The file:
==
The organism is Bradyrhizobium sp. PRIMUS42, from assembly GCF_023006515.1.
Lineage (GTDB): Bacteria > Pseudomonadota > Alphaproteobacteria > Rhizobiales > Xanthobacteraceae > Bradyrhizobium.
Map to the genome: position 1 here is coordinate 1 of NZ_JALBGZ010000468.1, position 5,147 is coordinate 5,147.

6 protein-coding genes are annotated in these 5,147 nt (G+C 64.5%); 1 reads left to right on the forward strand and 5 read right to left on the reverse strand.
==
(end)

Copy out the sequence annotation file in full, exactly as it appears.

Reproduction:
The organism is Bradyrhizobium sp. PRIMUS42, from assembly GCF_023006515.1.
Lineage (GTDB): Bacteria > Pseudomonadota > Alphaproteobacteria > Rhizobiales > Xanthobacteraceae > Bradyrhizobium.
Map to the genome: position 1 here is coordinate 1 of NZ_JALBGZ010000468.1, position 5,147 is coordinate 5,147.

6 protein-coding genes are annotated in these 5,147 nt (G+C 64.5%); 1 reads left to right on the forward strand and 5 read right to left on the reverse strand.